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Male penguins team up to raise a chick

The chick was raised by Jumbs and Kermit Credit: Wingham Wildlife Park

Two same sex penguins have reared a chick at a wildlife park in Kent. An egg was placed in a nest box, where Jumbs and Kermit kept a watchful eye. The two penguins operated a shift system and even fed the chick. The entire family is reported to be 'doing well' at Wingham Wildlife Park.

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Zoo staff step in to save rare penguin chick

The chick was born with the help of zookeepers after the mum faced difficulties Credit: Drusillas Park

A rare penguin chick has hatched with the help of zookeepers from Sussex after a difficult birth.

The Humboldt chick emerged from its shell on Wednesday 2nd April after staff noticed a small hole in the egg.

The cheeky chick finally broke free on Wednesday Credit: Drusillas Park

Humboldt penguins usually hatch after 40 days with greyish feathers and both parents work together to feed and care for their young.

The chicks tend to leave their nest at around 10-12 weeks.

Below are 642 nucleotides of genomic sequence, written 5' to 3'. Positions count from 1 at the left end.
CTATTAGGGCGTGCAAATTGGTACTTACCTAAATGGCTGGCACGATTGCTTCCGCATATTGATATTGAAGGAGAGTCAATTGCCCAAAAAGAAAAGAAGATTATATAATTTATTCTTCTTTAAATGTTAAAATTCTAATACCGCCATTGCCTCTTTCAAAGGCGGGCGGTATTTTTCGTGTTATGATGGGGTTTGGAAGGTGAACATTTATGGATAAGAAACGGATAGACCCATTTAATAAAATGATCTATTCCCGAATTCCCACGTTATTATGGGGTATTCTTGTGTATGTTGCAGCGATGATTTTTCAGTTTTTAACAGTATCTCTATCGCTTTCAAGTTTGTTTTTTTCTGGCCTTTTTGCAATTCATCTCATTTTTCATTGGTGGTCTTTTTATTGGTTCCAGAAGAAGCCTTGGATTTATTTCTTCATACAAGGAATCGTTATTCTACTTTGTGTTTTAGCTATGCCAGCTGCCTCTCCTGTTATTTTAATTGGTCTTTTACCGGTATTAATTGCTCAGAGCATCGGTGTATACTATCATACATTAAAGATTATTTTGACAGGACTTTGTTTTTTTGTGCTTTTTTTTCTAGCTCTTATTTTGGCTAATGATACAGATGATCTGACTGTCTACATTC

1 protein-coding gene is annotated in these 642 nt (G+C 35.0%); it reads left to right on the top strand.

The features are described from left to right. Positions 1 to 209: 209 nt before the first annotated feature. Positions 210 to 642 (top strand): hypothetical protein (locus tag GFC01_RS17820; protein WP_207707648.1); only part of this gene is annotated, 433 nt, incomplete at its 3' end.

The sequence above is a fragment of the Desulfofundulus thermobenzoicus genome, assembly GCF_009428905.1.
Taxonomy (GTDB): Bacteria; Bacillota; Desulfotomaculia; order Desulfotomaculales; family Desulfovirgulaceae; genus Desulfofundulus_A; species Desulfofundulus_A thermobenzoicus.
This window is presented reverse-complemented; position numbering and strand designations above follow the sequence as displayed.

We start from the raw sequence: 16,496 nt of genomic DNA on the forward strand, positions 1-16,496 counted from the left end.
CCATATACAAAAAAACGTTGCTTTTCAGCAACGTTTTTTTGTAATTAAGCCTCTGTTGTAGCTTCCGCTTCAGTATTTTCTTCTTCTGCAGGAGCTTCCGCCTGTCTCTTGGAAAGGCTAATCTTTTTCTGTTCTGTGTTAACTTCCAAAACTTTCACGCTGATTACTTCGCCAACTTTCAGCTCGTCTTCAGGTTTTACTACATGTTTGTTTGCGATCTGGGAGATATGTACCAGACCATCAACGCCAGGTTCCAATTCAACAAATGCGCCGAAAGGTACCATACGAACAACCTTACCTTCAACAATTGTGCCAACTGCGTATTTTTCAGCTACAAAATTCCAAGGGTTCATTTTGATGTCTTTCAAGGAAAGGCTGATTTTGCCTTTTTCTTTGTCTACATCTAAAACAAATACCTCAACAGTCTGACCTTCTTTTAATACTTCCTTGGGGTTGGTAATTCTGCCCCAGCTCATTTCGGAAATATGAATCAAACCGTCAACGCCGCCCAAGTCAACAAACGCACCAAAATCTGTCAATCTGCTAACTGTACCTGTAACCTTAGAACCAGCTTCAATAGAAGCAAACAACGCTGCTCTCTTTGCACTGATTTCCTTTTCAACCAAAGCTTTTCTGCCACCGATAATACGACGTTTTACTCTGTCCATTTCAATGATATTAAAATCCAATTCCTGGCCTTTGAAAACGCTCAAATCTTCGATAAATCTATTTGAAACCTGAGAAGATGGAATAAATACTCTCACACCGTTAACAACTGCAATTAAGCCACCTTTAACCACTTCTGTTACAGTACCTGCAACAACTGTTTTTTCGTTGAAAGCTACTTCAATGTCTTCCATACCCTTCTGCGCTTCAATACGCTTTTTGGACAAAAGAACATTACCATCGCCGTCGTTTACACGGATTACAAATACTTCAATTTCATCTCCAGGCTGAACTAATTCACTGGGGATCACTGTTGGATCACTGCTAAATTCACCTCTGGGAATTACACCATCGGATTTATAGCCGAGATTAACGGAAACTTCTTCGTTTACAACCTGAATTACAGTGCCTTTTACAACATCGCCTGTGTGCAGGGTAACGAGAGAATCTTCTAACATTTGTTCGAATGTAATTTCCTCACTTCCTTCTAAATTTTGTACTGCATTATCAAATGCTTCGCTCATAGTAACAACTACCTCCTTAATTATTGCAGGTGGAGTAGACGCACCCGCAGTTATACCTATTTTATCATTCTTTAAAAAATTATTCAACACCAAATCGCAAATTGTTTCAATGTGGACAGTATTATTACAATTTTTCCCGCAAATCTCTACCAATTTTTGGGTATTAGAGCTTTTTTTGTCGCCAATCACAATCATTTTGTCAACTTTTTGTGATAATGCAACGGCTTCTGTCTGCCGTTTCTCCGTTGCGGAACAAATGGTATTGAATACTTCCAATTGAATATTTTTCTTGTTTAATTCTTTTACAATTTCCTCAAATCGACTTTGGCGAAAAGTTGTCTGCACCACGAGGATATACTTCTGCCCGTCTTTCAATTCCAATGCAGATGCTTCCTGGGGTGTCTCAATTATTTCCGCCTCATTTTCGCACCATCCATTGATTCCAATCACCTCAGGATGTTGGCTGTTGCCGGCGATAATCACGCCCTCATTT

The small shell which the penguin hatched out of on Wednesday Credit: Drusillas Park

Deputy Head Keeper, Jason O’Connell commented: “Hatching can be a difficult time and it can take a while depending on the chick’s own strength. The chick is doing really well now and we are pleased with his progress.

"He will be cared for by his parents within the safety of the nest box over the next few weeks, before finally waddling out onto the beach in time for summer."

Staff left amazed as they find Wallace the penguin flying

Zoo keepers at Drusillas Park in Sussex have had the surprise of their life after they found one of their penguins flying.

Wallace the penguin is known for his speed and has always been a lot faster than the other birds.

Staff think that his unusually large wingspan and his recent weight loss has made him more aerodynamic, meaning he can fly.

Wallace was born at the park in 2012.

Staff at Drusillas Park watching Wallace the penguin fly Credit: Drusillas Park

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Cash raised for Falklands penguins

Rockhopper penguins at Drusillas Park Credit: Drusillas Park

Drusillas Park in East Sussex has handed over £1,000 to Falkland Conservation, to assist the wild penguin populations of the South Atlantic.

The sum was raised over the last 12 months through visitors.

The charity seeks to help wildlife based on and around the Islands, rescuing oiled penguins and studying the native wildlife.

Thousands of penguins nest in the Falklands every summer representing five of the world’s seventeen species; King, Gentoo, Rockhopper, Macaroni and Magellanic.

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